The Symphony No. 6 in A minor by Gustav Mahler is a symphony in four movements, composed between 1903 and 1904 (revised 1906; scoring repeatedly revised). Mahler conducted the work's first performance at the Saalbau (de) concert hall in Essen on May 27, 1906. Sometimes referred to by the nickname Tragische ("Tragic"), Mahler composed the symphony at what was apparently an exceptionally happy time in his life, as he had married Alma Schindler in 1902, and during the course of the work's composition his second daughter was born. This contrasts with the tragic, even nihilistic, ending of No. 6. Both Alban Berg and Anton Webern praised the work when they first heard it. Berg expressed his opinion of the stature of this symphony in a 1908 letter to Webern: "Es gibt doch nur eine VI. trotz der Pastorale." (There is only one Sixth, despite the Pastoral.)[
The work is in four movements, of duration around 80 minutes. The order of the inner movements is a matter of debate. The first published edition of the score (CF Kahnt, 1906) featured the movements in the following order:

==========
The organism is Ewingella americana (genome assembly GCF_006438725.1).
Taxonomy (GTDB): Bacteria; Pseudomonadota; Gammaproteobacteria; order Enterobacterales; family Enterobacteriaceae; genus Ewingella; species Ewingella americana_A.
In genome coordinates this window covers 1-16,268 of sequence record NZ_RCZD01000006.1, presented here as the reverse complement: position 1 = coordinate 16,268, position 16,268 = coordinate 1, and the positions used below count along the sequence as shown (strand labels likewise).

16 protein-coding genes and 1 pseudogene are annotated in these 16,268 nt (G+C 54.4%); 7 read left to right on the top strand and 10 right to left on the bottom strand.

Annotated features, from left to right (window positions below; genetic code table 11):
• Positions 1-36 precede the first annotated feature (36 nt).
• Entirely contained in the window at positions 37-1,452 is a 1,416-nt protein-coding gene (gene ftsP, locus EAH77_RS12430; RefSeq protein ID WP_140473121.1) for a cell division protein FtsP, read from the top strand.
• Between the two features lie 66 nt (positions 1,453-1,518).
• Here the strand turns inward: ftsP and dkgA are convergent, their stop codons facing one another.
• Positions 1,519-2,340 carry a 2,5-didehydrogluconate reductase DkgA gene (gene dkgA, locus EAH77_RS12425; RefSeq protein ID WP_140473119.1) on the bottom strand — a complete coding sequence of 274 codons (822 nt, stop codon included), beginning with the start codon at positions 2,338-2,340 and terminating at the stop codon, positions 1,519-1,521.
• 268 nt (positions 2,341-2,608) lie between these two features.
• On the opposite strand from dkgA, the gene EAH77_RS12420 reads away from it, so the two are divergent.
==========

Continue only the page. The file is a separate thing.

Allegro energico, ma non troppo. Heftig, aber markig. Scherzo: Wuchtig Andante moderato Finale: Sostenuto – Allegro moderato – Allegro energico
However, Mahler subsequently placed the Andante as the second movement, and this new order of the inner movements was reflected in the second and third published editions of the score, as well as the Essen premiere, as follows:
Allegro energico, ma non troppo. Heftig, aber markig. Andante moderato Scherzo: Wuchtig Finale: Sostenuto – Allegro moderato – Allegro energico
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